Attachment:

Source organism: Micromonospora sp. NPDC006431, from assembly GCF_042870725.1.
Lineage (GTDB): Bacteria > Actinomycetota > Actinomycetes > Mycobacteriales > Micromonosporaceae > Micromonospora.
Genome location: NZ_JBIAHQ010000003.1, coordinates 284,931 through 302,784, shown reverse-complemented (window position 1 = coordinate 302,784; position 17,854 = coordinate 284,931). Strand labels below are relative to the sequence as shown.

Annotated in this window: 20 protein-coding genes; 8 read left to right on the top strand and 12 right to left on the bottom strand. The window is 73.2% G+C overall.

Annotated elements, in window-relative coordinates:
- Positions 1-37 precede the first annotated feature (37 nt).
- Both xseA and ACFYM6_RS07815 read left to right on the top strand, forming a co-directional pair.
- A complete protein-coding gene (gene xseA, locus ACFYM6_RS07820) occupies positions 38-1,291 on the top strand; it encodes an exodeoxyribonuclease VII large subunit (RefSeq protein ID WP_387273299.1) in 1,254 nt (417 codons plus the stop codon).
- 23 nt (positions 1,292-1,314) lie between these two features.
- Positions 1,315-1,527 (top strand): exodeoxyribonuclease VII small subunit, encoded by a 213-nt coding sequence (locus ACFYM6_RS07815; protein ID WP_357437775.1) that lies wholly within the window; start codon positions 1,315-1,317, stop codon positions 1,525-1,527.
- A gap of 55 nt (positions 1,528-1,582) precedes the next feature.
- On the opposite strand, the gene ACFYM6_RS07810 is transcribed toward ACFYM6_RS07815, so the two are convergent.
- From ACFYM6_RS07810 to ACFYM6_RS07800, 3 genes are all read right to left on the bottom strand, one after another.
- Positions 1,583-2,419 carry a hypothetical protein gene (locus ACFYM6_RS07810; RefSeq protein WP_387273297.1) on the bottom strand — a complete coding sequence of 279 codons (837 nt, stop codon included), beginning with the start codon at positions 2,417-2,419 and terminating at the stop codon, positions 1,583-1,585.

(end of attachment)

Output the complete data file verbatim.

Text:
Source organism: Micromonospora sp. NPDC006431, from assembly GCF_042870725.1.
Lineage (GTDB): Bacteria > Actinomycetota > Actinomycetes > Mycobacteriales > Micromonosporaceae > Micromonospora.
Genome location: NZ_JBIAHQ010000003.1, coordinates 284,931 through 302,784, shown reverse-complemented (window position 1 = coordinate 302,784; position 17,854 = coordinate 284,931). Strand labels below are relative to the sequence as shown.

Annotated in this window: 20 protein-coding genes; 8 read left to right on the top strand and 12 right to left on the bottom strand. The window is 73.2% G+C overall.

Annotated elements, in window-relative coordinates:
- Positions 1-37 precede the first annotated feature (37 nt).
- Both xseA and ACFYM6_RS07815 read left to right on the top strand, forming a co-directional pair.
- A complete protein-coding gene (gene xseA, locus ACFYM6_RS07820) occupies positions 38-1,291 on the top strand; it encodes an exodeoxyribonuclease VII large subunit (RefSeq protein ID WP_387273299.1) in 1,254 nt (417 codons plus the stop codon).
- 23 nt (positions 1,292-1,314) lie between these two features.
- Positions 1,315-1,527 (top strand): exodeoxyribonuclease VII small subunit, encoded by a 213-nt coding sequence (locus ACFYM6_RS07815; protein ID WP_357437775.1) that lies wholly within the window; start codon positions 1,315-1,317, stop codon positions 1,525-1,527.
- A gap of 55 nt (positions 1,528-1,582) precedes the next feature.
- On the opposite strand, the gene ACFYM6_RS07810 is transcribed toward ACFYM6_RS07815, so the two are convergent.
- From ACFYM6_RS07810 to ACFYM6_RS07800, 3 genes are all read right to left on the bottom strand, one after another.
- Positions 1,583-2,419 carry a hypothetical protein gene (locus ACFYM6_RS07810; RefSeq protein WP_387273297.1) on the bottom strand — a complete coding sequence of 279 codons (837 nt, stop codon included), beginning with the start codon at positions 2,417-2,419 and terminating at the stop codon, positions 1,583-1,585.